- So, you know that Trojan War in Greek Mythology? Where they used that wooden horse as a decoy to enter the fort? A whole movie was based on it called ‘Troy?’ with Hollywood actor ‘Brad Pitt’? Yeah, supposedly the real thing happened in present-day Turkey. Archaeologists believe they have uncovered the ruins of Troy in the Çanakkale province of Western Turkey.
- Within the first decade of The Republic of Turkey’s formation, the first president Mustafa Kemal Atatürk transformed the nation into a secular state and it has remained that way ever since, but the now-governing AKP party have been slowly dismantling secular policies such as removing the ban on hijabs. Despite being a secular state, 98% of the population identify as Muslims according to a recent government census.
- There are estimated to be 150 – 200 ancient underground cities in the Cappadocia region of Turkey, with only 36 of them being discovered! Thousands of humans lived down there like mole people and created multiple levels with shops, chapels, homes—you name it! A perfect place to explore and feel like a modern-day Francis Drake…minus the slave trading.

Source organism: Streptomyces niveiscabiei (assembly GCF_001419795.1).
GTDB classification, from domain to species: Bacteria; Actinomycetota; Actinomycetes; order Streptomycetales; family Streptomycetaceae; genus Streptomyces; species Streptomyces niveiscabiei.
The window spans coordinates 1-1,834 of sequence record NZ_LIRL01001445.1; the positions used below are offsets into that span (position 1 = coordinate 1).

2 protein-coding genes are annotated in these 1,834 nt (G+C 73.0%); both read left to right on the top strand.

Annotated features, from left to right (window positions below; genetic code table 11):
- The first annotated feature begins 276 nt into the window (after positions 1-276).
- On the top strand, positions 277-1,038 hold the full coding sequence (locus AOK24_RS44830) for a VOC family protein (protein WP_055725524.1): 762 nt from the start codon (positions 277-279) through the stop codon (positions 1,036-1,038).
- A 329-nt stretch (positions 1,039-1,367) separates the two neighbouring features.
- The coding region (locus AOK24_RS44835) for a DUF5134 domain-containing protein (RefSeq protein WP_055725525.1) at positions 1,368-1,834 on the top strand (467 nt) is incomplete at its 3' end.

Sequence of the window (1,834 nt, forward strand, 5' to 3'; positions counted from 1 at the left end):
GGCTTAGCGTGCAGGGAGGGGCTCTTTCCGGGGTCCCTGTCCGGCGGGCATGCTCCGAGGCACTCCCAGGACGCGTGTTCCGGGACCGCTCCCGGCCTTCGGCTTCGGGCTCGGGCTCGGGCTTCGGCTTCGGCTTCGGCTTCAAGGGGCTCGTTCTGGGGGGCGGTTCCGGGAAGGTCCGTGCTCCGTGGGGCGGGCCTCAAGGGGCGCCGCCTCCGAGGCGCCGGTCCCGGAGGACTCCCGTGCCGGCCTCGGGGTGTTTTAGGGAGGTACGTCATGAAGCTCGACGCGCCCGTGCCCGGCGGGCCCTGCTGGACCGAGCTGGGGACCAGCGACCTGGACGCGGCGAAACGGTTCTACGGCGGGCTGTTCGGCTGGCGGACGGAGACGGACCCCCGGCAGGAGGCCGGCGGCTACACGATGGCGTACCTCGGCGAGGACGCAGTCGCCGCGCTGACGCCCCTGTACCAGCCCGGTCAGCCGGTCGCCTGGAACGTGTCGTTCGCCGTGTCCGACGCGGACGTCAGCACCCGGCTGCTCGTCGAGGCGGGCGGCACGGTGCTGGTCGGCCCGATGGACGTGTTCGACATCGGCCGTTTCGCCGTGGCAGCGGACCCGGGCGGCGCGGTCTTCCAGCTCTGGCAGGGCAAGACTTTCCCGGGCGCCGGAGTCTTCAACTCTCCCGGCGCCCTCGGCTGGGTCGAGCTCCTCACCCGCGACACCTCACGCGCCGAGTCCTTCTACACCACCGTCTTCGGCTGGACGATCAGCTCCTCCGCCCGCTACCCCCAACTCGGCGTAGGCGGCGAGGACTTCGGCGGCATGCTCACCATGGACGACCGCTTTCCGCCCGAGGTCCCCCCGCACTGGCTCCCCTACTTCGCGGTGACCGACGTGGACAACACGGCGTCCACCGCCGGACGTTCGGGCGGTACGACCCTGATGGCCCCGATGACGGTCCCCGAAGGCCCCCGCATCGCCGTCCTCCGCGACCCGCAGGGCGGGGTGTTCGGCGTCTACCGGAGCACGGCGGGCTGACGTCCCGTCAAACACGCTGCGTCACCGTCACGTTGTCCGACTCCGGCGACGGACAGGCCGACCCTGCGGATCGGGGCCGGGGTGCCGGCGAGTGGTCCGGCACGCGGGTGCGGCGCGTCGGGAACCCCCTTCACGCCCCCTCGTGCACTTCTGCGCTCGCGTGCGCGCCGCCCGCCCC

- The scrumptious’ Turkish Delight was born in 1777 and became so globally sensational that Western jellybeans are spouted as being inspired by them.
- Mosques in Turkey stand boldly over cities, its why they make for great postcard photos! In fact, the country has roughly 85,000 mosques, although 60,000 are said to be village mosques.
- Turkey has 33 official national parks covering mountains, caves, canyons and pine forests, etc.
- 397 blue flag beaches cover the expansive 4970-mile coastline of Turkey.
- Cappadocia is one of the most popular tourist destinations in Turkey. Yeah, the place with underground cities also has a lot going on at the surface. With perhaps the most unique geological formations in the world thanks to pre-historic volcanic activity creating rock formations known as ‘fairy chimneys’. Many ancient civilisations carved homes and sculptures into them.
- Adding to the unusual quirkiness of Cappadocia is ‘Balloon Fest Cappadocia’, a festival where hundreds of vibrant hot balloons float up into the sky together above and beyond the fairy chimneys—how very fairy-like.